Sadly, it’s the residents of Mercy Ministries who lose in all of this. Eating disorders are not only very serious conditions, but they can be deadly.
The Lincoln News Messenger wrote a 4 part investigation on Mercy Ministries in March, 2012 and the news editor followed up with this assessment of why Mercy Ministries lack of treatment for eating disorders could be deadly. She writes:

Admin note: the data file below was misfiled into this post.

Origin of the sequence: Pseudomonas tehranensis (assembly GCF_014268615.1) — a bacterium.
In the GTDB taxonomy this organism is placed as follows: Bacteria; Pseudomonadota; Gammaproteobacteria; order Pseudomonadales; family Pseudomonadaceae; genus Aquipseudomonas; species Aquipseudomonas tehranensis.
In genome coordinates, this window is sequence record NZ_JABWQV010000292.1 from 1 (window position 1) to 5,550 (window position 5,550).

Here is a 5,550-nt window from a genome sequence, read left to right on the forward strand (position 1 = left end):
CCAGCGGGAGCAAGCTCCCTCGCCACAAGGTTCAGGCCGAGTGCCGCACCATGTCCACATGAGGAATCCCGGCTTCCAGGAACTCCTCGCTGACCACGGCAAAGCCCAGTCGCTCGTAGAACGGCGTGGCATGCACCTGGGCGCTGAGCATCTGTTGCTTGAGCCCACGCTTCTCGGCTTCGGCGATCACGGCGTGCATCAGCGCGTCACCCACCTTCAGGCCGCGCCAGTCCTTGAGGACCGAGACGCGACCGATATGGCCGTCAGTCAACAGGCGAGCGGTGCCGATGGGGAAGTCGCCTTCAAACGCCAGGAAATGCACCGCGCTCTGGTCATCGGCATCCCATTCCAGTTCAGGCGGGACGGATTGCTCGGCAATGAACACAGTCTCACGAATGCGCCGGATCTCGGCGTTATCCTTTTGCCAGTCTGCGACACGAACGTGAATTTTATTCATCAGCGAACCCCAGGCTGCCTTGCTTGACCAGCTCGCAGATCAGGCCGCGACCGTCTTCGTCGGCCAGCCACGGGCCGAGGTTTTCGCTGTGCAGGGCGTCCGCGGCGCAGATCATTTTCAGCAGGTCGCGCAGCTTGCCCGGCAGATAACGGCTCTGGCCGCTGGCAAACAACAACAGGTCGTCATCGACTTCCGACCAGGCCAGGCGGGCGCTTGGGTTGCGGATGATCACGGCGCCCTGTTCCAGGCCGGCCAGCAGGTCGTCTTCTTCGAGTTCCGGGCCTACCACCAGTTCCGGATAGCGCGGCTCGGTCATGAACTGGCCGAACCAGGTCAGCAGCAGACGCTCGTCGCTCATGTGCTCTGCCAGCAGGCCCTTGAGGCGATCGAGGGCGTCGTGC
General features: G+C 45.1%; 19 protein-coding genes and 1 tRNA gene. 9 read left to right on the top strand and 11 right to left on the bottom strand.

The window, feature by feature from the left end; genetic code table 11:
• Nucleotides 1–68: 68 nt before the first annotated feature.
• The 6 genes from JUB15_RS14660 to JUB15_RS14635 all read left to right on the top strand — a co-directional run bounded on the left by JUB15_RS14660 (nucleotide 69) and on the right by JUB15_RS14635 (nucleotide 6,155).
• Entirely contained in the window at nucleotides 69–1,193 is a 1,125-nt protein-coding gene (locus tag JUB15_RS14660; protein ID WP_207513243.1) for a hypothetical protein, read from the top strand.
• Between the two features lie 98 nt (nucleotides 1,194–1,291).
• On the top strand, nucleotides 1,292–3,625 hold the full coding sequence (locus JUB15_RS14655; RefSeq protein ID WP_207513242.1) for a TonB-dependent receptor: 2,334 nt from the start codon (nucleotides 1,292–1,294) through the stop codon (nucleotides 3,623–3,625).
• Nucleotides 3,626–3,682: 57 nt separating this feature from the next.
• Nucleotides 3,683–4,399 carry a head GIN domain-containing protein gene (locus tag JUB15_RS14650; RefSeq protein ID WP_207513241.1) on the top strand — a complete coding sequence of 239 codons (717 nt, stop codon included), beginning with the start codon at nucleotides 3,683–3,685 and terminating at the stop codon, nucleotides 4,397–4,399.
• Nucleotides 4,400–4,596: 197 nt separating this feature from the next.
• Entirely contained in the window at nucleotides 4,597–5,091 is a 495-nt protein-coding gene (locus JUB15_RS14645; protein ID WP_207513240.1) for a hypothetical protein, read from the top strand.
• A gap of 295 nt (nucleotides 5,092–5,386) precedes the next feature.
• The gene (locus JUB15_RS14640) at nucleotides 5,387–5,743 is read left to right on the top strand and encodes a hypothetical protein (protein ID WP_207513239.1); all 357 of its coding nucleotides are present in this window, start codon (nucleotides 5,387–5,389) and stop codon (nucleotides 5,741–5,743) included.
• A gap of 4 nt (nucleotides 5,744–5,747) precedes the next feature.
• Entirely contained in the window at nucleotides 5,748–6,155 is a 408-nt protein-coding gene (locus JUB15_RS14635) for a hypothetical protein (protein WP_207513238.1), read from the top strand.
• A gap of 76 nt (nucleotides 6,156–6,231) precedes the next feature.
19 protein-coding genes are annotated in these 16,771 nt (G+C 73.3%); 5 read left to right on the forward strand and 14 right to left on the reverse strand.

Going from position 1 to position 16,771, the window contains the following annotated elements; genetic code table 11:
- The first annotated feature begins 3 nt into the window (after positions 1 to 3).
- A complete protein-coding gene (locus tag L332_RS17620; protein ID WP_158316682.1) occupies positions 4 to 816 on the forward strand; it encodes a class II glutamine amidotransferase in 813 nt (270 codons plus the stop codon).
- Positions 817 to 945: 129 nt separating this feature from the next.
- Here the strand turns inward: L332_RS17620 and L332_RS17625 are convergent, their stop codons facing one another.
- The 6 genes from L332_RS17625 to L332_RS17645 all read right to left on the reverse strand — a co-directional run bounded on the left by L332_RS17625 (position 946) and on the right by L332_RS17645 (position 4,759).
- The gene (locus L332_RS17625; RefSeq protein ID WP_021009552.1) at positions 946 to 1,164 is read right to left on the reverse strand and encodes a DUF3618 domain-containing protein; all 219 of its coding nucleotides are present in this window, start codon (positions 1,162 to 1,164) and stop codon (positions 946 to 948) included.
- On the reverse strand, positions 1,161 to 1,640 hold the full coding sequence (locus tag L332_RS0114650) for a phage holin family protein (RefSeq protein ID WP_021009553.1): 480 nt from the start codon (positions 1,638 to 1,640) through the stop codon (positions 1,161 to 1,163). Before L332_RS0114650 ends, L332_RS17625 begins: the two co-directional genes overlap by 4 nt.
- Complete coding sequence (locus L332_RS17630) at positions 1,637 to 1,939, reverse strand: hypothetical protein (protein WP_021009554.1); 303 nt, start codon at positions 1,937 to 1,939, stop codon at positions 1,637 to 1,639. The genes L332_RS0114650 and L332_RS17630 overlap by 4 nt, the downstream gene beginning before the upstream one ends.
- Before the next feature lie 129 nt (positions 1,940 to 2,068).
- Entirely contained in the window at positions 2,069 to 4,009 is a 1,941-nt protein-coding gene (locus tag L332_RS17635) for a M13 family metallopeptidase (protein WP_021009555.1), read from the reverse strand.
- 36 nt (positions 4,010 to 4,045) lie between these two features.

While it would be so much easier to take the 29-year-old organization at its word, we have to listen to what the fathers are saying. Because eating disorders are deadly. They have the highest mortality rate of any mental illness. A National Association of Anorexia Nervosa and Associated Disorders study found that five to 10 percent of those with anorexia die within 10 years after the disease’s onset; 18 to 20 percent die after 20 years. Only 30 to 40 percent fully recover. That doesn’t include mortality statistics for those with bulimia or those who binge eat. “It’s a mental disorder but it affects the physical systems,” said Susie Roman, the National Eating Disorders Association’s program director. “It increases the rate of heart attacks, heart failure; the suicide rate is elevated for those who suffer. All your organ systems are affected.” Someone with an eating disorder might die without the appropriate medical treatment. Eight to 10 million girls and women and one million boys and men struggle today with this disease in the United States, according to Jennifer Lombardi, MFT, Summit Eating Disorders and Outreach Program’s chief admissions officer. Headquartered in Sacramento, Summit treats those with anorexia, bulimia and binge eating disorders in a medically supervised program. Summit is recognized by the national Joint Commission on Health Care Accreditation. The commission’s mission is “to continuously improve health care for the public … by evaluating health care organizations and inspiring them to excel in providing safe and effective care of the highest quality and value.” Mercy Ministries is not accredited with the commission. Christy Singleton, the Mercy Ministries executive director in Nashville, Tenn., told The News Messenger that her organization’s treatment does not involve doctors. The Lincoln facility has a registered nurse on site, according to Singleton. Mercy Ministries “includes biblically-based counseling and teaching, life skills training and transitional care services,” according to its website. It provides a “Christian residential program for young women who want help.” Its mission is “to provide opportunities for young women to experience God’s unconditional love, forgiveness, and life-transforming power.” For individuals with eating disorders, though, the Bible as doctor is not a viable treatment option. Medical hands-on treatment is imperative. “Treatment guidelines from the American Psychiatric Association recommend a medical component (a physician monitors the patient’s vital signs very closely because clients are high risk), a nutritional component (seeing a dietician at least once or twice weekly) and a therapeutic component (individual, couple and group therapy),” Lombardi said. Even health-related professionals don’t always know about the disease’s potentially fatal consequences. “We get referrals from professionals who don’t understand the risks involved because of the high mortality rate,” Lombardi said. “There are both short- and long-term consequences with cardiac issues, osteoporosis, tears in their esophagus. Professionals across the board don’t necessarily receive extensive training on eating disorders. For example, in my graduate program, the training on eating disorders was a 10-minute discussion. Just like any other area of specialization, it’s critical to obtain special training and continuing education.” Lombardi was referring to doctors and therapists. In Lincoln, Mercy Ministries employs a registered nurse, according to Singleton. However, the community relations manager in Lincoln refused to tell The News Messenger Tuesday if a nurse is on staff. Mercy Ministries has been in controversy before. In October 2009, Mercy Ministries Australia closed after ministry officials agreed to pay damages to residents. The Sydney Morning Herald in Australia ran an article Oct. 28, 2009 that said Mercy Ministries “prevented the residents gaining access to psychiatric care, choosing to focus on prayer, Christian counseling and exorcisms to “expel demons” from the young women, many of whom had serious psychiatric conditions such as bipolar disorder, anxiety and anorexia.” Sounds like déjà vu, just in Lincoln. For the sake of the residents, I hope Mercy Ministries’ leaders will incorporate medical treatment in their care. The residents’ lives depend on it.